In Capugnará, the situation is not easy; the municipality has lost much of its tourist attraction to migrants. At the entrance to the jungle, some ecological trails were tourist attractions that have now become clandestine entrances to the Darien Gap. Many hotels, restaurants and other businesses linked to the tourism sector have had to close their doors. Mayors in the area express their concern and their helplessness in the face of a global problem.

Although the authorities have reported some 50 corpses in the Darién, migrants' testimonies suggest that the number could be much higher. The complexity of the route means that many of the migrants leave some of their belongings such as clothes in the middle of the route.

Central America: the difficulties continue

After the Darien Gap, Central America begins, where migrants face extortion by corrupt police systems, risks from drug gangs and criminal gangs such as the Mara Salvatrucha.

Entry into Mexico: the bureaucratic border arrives

Those fortunate enough to reach Tapachula, on the Guatemala-Mexico border, will now face another problem, bureaucracy. Mexico requires a visa for migrants to continue their journey north. While waiting for the document, some are stranded for months. In order to get preference in the visa process, the authorities ask for more than 1,000 dollars.

Border with the United States: jumping into a new life

Once at the US border, migrants must find a way to get over the US-Mexico border fence and avoid being harassed by the US authorities. Those who succeed become illegal immigrants who will have to struggle to make their new life better than their harsh past.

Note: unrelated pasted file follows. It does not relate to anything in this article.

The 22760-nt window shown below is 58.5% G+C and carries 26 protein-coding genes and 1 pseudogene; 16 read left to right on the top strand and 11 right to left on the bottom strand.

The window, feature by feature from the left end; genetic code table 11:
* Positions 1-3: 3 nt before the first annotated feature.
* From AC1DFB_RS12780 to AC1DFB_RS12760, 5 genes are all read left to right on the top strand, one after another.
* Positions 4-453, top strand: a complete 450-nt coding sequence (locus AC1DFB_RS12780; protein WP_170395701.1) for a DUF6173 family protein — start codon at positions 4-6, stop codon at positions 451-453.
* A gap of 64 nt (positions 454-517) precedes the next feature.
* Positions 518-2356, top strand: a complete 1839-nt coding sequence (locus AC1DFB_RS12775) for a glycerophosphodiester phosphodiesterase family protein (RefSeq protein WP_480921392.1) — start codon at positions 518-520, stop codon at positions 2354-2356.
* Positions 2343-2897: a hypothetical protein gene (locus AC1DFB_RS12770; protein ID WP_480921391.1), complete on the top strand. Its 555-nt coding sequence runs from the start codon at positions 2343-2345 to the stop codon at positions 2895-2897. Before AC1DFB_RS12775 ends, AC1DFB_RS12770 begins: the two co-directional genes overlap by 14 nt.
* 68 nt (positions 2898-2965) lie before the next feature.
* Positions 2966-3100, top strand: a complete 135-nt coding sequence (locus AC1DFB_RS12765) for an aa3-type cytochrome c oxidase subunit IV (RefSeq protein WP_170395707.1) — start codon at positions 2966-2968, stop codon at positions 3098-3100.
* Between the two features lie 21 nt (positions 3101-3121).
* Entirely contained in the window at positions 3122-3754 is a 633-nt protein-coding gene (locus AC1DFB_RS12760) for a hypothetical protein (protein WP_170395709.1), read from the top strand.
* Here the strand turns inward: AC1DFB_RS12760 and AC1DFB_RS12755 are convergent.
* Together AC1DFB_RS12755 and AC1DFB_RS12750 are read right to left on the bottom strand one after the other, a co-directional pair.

The Darien Gap is not an alien problem

The problem experienced on the border with the United States is not the only one in the world, there is also one in Europe and the problems with migratory movements are a global phenomenon, for example in Myanmar there is the persecution of the Rohingya people, who have to live in the mountains in dwellings without access to basic services or water. Food and energy resources are unaffordable for thousands of people, incomes are reduced and costs such as the price of electricity (for those who have access) multiply for these families living in precarious conditions.

However, a number of questions also need to be asked in order to address the problem: how can receiving countries coordinate with migrant-sending countries to cushion the phenomenon; can citizens support refugees in any way beyond the management of the authorities? And finally, should we allow tragedies such as the Darien Gap to occur in the 21st century? 

Author: Paola Blanco


The authors are responsible for the choice and presentation of the facts contained in this document and for the opinions expressed therein, which are not necessarily those of Tourism and Society Think Tank and do not commit the Organization, and should not be attributed to TSTT or its members.

This site uses cookies from Google to deliver its services and to analyze traffic. Information about your use of this site is shared with Google. By using this site, you agree to its use of cookies.